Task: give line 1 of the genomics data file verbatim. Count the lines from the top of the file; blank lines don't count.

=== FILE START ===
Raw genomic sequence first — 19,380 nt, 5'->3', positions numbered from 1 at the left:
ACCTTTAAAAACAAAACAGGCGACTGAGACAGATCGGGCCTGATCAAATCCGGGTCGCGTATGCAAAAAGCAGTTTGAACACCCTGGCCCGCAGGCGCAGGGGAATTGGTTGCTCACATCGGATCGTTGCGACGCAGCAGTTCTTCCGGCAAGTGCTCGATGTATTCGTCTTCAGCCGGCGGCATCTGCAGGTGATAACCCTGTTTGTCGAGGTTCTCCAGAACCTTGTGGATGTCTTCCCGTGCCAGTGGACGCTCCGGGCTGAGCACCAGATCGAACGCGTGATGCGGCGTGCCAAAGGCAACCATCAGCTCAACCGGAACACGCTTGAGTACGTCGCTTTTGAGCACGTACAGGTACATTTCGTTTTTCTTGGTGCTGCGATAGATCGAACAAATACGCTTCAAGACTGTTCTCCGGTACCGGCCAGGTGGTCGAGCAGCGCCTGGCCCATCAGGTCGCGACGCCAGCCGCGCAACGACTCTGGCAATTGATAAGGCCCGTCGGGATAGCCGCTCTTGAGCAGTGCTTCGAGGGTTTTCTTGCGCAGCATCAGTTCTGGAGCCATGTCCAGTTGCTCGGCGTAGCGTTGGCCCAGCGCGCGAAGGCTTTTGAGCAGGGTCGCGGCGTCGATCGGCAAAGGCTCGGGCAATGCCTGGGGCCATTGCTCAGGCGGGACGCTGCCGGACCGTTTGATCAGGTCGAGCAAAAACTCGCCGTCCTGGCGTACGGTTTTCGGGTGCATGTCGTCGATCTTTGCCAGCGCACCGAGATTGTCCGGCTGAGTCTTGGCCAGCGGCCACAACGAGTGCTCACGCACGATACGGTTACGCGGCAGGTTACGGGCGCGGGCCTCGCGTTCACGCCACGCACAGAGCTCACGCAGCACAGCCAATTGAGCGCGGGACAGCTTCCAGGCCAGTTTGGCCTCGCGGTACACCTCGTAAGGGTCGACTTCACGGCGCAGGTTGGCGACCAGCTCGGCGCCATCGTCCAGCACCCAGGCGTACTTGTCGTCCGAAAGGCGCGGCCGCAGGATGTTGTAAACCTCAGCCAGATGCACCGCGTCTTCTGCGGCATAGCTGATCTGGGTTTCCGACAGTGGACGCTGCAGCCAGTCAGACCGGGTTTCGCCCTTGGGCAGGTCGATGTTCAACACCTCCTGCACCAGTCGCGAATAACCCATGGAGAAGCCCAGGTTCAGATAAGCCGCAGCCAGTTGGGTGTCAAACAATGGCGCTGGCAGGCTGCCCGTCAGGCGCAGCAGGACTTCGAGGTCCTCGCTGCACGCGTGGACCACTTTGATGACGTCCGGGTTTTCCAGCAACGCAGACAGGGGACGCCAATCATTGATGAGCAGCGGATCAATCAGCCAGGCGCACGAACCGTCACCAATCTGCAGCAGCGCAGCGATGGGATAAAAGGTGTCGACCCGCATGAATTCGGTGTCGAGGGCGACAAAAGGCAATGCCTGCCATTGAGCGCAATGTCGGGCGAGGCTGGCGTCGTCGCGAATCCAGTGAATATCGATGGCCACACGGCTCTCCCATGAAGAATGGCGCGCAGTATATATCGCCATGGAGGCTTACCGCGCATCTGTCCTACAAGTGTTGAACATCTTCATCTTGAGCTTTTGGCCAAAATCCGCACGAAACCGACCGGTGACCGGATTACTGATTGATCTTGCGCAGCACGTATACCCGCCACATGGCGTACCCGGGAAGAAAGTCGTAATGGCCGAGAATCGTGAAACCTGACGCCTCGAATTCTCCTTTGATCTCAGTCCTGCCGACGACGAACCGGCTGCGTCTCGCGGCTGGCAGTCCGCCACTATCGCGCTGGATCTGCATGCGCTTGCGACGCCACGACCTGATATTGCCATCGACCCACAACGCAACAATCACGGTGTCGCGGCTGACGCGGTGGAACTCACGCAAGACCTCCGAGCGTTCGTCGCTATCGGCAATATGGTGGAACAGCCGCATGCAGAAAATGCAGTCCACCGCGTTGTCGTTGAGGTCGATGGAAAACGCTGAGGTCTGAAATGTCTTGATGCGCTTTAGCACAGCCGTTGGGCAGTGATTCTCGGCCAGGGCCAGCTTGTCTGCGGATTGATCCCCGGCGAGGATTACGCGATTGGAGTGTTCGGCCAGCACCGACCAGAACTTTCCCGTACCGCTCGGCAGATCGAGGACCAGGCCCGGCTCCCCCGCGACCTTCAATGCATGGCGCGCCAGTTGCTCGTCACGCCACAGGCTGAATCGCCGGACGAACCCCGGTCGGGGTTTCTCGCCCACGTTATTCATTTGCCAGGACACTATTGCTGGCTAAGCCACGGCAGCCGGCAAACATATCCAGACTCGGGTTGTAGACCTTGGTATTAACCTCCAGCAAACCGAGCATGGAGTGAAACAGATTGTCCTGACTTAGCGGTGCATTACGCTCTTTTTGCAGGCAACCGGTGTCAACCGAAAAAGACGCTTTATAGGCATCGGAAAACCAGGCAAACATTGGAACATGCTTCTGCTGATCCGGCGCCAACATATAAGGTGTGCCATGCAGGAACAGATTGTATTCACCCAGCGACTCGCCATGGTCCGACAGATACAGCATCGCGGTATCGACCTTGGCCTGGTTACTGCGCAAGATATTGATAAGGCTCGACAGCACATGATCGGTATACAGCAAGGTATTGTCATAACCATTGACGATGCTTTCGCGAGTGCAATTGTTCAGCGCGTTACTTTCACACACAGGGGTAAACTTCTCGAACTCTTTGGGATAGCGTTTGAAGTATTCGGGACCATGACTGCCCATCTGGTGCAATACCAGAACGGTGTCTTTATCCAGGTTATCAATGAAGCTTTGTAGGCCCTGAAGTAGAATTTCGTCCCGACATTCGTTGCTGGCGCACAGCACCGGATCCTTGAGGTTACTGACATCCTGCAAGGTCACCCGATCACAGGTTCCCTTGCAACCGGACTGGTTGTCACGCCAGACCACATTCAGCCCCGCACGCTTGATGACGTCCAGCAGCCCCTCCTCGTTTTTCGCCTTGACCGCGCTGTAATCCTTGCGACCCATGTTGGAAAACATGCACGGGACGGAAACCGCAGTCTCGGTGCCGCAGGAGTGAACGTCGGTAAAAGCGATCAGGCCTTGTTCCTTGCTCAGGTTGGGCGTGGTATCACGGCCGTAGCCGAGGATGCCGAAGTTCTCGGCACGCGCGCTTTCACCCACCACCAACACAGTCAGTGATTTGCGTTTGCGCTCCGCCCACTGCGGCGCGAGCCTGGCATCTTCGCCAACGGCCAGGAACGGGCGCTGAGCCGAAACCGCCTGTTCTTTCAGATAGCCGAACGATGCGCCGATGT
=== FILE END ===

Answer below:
Raw genomic sequence first — 19,380 nt, 5'->3', positions numbered from 1 at the left: